Elizabeth Aleckson

A love for vintage spawns a small virtual empire.

Elizabeth Aleckson

We all have our extracurriculars, but how many of us can say we’ve left a steady job for one?

Elizabeth Aleckson knew it was risky. “I have this habit of turning my hobbies into jobs,” says the owner of five online vintage shops: Expo Facto and Heritage 1956, as well as shops Folding Chairs, Heritage 1956, and Olsen Vintage Market. The plucky entrepreneur, who once was an aspiring performance pianist, admits, “Things don’t always work out.”

But this time things did. Aleckson, who formerly worked in merchandising for Merz Apothecary in Chicago, moved back to the Twin Cities five years ago with her husband, Luke. The couple purchased a house in north Minneapolis and rehabbed it themselves, furnishing it with Aleckson’s vintage finds—lots of Hollywood Regency glam mixed in with iconic midcentury pieces.

By 2011, the space was bursting at the seams, so Aleckson decided to offload a few things on Craigslist. Her sales were so well received that she opened Folding Chairs on Etsy in October 2011.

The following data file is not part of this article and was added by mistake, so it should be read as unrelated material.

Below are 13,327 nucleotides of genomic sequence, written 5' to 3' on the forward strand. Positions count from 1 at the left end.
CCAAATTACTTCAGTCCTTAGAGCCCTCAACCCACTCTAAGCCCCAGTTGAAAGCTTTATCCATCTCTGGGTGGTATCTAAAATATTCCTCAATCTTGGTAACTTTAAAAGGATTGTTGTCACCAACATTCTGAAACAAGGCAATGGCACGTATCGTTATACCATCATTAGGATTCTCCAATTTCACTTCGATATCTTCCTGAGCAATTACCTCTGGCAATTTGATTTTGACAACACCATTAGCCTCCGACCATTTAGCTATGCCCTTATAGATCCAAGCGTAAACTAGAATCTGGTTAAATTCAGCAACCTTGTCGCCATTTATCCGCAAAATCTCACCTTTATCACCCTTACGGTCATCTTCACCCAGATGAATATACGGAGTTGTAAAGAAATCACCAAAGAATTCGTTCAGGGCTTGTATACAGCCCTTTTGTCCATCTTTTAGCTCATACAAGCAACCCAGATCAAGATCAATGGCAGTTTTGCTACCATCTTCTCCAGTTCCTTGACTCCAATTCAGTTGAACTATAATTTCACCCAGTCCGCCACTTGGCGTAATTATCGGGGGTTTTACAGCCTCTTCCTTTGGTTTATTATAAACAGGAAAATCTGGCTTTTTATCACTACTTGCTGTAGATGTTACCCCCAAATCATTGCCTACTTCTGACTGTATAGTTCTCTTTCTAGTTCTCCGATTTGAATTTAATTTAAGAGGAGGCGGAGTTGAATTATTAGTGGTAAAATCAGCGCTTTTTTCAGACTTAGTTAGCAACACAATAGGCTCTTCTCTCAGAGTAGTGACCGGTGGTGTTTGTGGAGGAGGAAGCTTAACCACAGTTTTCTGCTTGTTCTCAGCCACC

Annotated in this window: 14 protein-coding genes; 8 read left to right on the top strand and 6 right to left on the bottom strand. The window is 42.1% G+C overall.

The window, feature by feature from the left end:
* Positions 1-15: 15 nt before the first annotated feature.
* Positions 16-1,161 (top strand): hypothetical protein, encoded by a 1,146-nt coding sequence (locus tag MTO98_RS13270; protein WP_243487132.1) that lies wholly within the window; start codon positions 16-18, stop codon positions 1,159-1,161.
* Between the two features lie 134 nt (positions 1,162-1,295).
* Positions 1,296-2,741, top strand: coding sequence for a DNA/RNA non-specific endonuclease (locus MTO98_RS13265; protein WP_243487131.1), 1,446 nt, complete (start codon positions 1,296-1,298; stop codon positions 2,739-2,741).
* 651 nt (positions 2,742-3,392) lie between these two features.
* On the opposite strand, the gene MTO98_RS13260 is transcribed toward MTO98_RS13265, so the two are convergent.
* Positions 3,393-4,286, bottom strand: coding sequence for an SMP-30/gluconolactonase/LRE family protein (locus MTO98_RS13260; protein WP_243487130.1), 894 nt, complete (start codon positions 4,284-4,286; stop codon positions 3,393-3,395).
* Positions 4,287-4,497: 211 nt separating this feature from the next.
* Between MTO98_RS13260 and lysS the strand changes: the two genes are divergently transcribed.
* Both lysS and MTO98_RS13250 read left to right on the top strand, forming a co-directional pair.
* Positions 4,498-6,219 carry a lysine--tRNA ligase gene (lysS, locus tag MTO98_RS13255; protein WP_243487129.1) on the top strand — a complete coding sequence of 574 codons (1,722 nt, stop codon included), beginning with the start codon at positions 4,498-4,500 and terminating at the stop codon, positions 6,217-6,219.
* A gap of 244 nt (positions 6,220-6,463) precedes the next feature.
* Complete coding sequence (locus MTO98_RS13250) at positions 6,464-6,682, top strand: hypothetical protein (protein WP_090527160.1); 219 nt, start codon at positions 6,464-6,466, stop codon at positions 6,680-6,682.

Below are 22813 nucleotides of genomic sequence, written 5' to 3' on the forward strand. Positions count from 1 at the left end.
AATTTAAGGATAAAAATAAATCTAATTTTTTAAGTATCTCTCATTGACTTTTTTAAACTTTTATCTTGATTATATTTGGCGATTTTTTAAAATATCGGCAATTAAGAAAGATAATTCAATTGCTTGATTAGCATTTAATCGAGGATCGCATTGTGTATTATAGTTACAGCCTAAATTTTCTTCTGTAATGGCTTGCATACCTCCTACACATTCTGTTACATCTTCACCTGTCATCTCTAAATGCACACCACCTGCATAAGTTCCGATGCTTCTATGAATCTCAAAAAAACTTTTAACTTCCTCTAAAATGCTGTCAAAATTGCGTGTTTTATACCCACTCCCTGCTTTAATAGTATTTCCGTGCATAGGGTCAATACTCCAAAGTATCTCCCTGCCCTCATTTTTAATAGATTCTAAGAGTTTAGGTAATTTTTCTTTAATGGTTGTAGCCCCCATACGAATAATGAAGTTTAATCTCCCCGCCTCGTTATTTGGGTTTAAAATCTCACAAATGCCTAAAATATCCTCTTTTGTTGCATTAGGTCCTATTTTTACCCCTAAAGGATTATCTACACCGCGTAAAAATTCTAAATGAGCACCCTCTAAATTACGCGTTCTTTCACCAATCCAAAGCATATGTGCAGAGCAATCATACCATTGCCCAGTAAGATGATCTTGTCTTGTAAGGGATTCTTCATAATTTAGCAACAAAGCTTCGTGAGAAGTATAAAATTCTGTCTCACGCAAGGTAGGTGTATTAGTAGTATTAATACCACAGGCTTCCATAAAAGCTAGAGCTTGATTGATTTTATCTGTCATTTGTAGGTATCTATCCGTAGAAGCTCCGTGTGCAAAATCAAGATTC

“It’s rare that other people are just as excited about something as you are,” Aleckson says. She gets most of her business from the coasts, with customers swooping in on the Sputnik light fixtures and faux bamboo accessories almost as soon as they post. Folding Chairs led to offshoots: Olsen Vintage Market carries a lot of tabletop, Heritage 1956 focuses on folksy Americana-like wooden crates and weathered nautical flags, and Expo Facto is her Hollywood Regency hub with its coveted brass bar carts and Lucite pieces.

Last summer, Aleckson left her day job to focus on her busy online empire. In a corner office upstairs at home, she makes poufy globe light fixtures out of coffee filters to sell on her sites and fixes up beat-up dressers with fresh coats of lacquer. Then everything gets a dress rehearsal on the main floor.

“Oh, I don’t know if I can get rid of this one,” she teases as she walks through her living room and points to a white and gold marquee letter “E” propped beside a pair of chrome horse bits and a brass lamp—all for sale, of course. “Look, I just got this pair of coral chairs off Craigslist,” she coos, sitting down on one, with its Asian-print bolster pillow and black piping. “Aren’t they so great?”

Aleckson’s collections have captured the attention of interior design mecca One Kings Lane, which vetted her pieces this past spring. She recently hired a part-time employee to help out, since sales could keep her busy from 8 am to 2 am every day. That, she says, might be the only trouble with doing something she really loves: “You can’t shut the door on it.”